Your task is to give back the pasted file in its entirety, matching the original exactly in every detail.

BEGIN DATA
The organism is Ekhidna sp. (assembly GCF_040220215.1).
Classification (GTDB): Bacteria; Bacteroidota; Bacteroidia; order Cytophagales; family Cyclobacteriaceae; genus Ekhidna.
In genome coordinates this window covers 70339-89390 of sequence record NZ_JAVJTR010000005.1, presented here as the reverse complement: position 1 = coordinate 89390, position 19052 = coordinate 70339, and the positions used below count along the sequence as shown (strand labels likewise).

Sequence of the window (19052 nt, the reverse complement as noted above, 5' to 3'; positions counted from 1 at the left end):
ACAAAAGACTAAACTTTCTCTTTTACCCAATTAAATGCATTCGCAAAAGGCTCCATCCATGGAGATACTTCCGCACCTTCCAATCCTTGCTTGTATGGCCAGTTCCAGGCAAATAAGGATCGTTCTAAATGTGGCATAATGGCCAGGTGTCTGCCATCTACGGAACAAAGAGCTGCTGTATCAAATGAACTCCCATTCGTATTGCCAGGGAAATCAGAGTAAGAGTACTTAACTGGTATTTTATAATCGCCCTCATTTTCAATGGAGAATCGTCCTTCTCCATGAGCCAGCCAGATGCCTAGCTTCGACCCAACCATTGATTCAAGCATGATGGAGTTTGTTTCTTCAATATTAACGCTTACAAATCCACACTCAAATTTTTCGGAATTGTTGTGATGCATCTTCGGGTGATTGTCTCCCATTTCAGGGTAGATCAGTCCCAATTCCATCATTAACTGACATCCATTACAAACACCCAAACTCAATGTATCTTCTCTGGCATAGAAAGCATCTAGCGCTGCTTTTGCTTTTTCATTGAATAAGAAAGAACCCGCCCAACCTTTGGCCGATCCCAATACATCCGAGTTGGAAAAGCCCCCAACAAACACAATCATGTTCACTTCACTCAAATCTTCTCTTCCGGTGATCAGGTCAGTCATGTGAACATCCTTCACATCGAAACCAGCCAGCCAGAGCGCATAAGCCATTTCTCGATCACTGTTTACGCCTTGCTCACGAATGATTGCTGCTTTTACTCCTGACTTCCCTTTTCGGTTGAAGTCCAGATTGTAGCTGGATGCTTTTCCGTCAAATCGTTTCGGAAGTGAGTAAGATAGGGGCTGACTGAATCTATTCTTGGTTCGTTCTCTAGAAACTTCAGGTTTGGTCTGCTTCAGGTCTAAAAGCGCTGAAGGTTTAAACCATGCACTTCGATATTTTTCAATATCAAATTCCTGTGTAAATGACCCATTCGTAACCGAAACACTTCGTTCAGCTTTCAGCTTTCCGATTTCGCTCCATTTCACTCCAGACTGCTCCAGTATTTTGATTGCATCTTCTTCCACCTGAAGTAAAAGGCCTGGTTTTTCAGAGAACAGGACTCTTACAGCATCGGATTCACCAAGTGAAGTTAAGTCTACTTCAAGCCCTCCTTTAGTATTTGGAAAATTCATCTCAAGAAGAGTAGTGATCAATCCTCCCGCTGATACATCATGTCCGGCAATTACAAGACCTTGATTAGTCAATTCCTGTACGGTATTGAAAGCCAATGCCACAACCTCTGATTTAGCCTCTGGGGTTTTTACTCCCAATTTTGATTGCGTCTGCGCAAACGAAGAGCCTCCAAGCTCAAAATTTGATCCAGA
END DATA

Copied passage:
The organism is Ekhidna sp. (assembly GCF_040220215.1).
Classification (GTDB): Bacteria; Bacteroidota; Bacteroidia; order Cytophagales; family Cyclobacteriaceae; genus Ekhidna.
In genome coordinates this window covers 70339-89390 of sequence record NZ_JAVJTR010000005.1, presented here as the reverse complement: position 1 = coordinate 89390, position 19052 = coordinate 70339, and the positions used below count along the sequence as shown (strand labels likewise).

Sequence of the window (19052 nt, the reverse complement as noted above, 5' to 3'; positions counted from 1 at the left end):
ACAAAAGACTAAACTTTCTCTTTTACCCAATTAAATGCATTCGCAAAAGGCTCCATCCATGGAGATACTTCCGCACCTTCCAATCCTTGCTTGTATGGCCAGTTCCAGGCAAATAAGGATCGTTCTAAATGTGGCATAATGGCCAGGTGTCTGCCATCTACGGAACAAAGAGCTGCTGTATCAAATGAACTCCCATTCGTATTGCCAGGGAAATCAGAGTAAGAGTACTTAACTGGTATTTTATAATCGCCCTCATTTTCAATGGAGAATCGTCCTTCTCCATGAGCCAGCCAGATGCCTAGCTTCGACCCAACCATTGATTCAAGCATGATGGAGTTTGTTTCTTCAATATTAACGCTTACAAATCCACACTCAAATTTTTCGGAATTGTTGTGATGCATCTTCGGGTGATTGTCTCCCATTTCAGGGTAGATCAGTCCCAATTCCATCATTAACTGACATCCATTACAAACACCCAAACTCAATGTATCTTCTCTGGCATAGAAAGCATCTAGCGCTGCTTTTGCTTTTTCATTGAATAAGAAAGAACCCGCCCAACCTTTGGCCGATCCCAATACATCCGAGTTGGAAAAGCCCCCAACAAACACAATCATGTTCACTTCACTCAAATCTTCTCTTCCGGTGATCAGGTCAGTCATGTGAACATCCTTCACATCGAAACCAGCCAGCCAGAGCGCATAAGCCATTTCTCGATCACTGTTTACGCCTTGCTCACGAATGATTGCTGCTTTTACTCCTGACTTCCCTTTTCGGTTGAAGTCCAGATTGTAGCTGGATGCTTTTCCGTCAAATCGTTTCGGAAGTGAGTAAGATAGGGGCTGACTGAATCTATTCTTGGTTCGTTCTCTAGAAACTTCAGGTTTGGTCTGCTTCAGGTCTAAAAGCGCTGAAGGTTTAAACCATGCACTTCGATATTTTTCAATATCAAATTCCTGTGTAAATGACCCATTCGTAACCGAAACACTTCGTTCAGCTTTCAGCTTTCCGATTTCGCTCCATTTCACTCCAGACTGCTCCAGTATTTTGATTGCATCTTCTTCCACCTGAAGTAAAAGGCCTGGTTTTTCAGAGAACAGGACTCTTACAGCATCGGATTCACCAAGTGAAGTTAAGTCTACTTCAAGCCCTCCTTTAGTATTTGGAAAATTCATCTCAAGAAGAGTAGTGATCAATCCTCCCGCTGATACATCATGTCCGGCAATTACAAGACCTTGATTAGTCAATTCCTGTACGGTATTGAAAGCCAATGCCACAACCTCTGATTTAGCCTCTGGGGTTTTTACTCCCAATTTTGATTGCGTCTGCGCAAACGAAGAGCCTCCAAGCTCAAAATTTGATCCAGA